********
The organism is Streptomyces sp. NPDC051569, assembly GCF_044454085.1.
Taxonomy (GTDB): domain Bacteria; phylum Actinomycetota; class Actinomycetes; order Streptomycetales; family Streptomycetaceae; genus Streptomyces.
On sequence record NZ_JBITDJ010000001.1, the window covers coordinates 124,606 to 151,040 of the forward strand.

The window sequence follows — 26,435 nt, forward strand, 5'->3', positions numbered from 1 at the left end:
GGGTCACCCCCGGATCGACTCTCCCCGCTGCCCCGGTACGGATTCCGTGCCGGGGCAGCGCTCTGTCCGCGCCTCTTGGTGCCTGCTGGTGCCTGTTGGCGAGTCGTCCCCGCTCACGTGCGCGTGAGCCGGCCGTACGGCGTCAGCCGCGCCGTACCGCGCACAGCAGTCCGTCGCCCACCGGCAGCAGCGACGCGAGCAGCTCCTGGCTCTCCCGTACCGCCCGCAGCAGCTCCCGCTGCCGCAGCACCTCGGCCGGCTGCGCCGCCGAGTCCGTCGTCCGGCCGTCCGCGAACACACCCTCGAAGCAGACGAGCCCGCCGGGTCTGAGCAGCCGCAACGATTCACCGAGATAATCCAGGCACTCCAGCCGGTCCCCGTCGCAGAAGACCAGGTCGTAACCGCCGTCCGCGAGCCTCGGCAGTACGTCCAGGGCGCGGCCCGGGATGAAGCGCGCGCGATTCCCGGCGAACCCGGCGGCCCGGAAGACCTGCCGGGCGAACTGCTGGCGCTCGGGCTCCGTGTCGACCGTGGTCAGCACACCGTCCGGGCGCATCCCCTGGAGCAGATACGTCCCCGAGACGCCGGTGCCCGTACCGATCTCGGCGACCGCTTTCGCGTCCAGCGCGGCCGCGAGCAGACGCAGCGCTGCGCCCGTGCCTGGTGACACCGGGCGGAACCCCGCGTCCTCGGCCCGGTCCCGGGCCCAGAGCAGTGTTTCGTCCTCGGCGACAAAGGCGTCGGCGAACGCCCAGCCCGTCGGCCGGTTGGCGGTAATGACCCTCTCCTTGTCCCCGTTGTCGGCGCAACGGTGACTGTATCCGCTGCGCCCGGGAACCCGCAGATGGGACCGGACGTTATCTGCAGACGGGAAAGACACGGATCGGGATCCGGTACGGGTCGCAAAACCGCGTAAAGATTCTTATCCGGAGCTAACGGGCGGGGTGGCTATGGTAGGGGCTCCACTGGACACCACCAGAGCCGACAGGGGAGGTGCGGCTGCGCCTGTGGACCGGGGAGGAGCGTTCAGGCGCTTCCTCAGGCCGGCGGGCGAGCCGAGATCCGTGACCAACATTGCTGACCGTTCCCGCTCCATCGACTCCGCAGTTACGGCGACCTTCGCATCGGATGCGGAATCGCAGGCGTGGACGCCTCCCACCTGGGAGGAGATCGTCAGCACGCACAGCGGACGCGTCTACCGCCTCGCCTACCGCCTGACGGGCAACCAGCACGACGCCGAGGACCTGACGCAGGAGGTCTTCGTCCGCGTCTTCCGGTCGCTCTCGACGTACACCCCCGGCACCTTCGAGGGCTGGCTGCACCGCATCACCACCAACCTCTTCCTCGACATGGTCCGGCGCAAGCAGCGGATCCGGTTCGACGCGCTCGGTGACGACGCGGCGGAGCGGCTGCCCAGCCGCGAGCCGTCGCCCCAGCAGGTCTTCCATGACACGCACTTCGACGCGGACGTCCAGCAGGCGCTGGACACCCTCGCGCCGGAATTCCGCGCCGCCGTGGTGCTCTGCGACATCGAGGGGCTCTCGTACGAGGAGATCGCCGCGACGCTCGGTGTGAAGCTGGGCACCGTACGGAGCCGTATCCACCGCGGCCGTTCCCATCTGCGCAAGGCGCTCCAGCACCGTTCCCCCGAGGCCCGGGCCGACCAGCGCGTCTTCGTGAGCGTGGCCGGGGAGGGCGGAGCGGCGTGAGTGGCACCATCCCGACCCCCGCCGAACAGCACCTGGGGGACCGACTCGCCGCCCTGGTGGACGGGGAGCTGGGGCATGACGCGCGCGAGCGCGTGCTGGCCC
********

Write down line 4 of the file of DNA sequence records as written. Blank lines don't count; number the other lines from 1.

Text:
The window sequence follows — 26,435 nt, forward strand, 5'->3', positions numbered from 1 at the left end: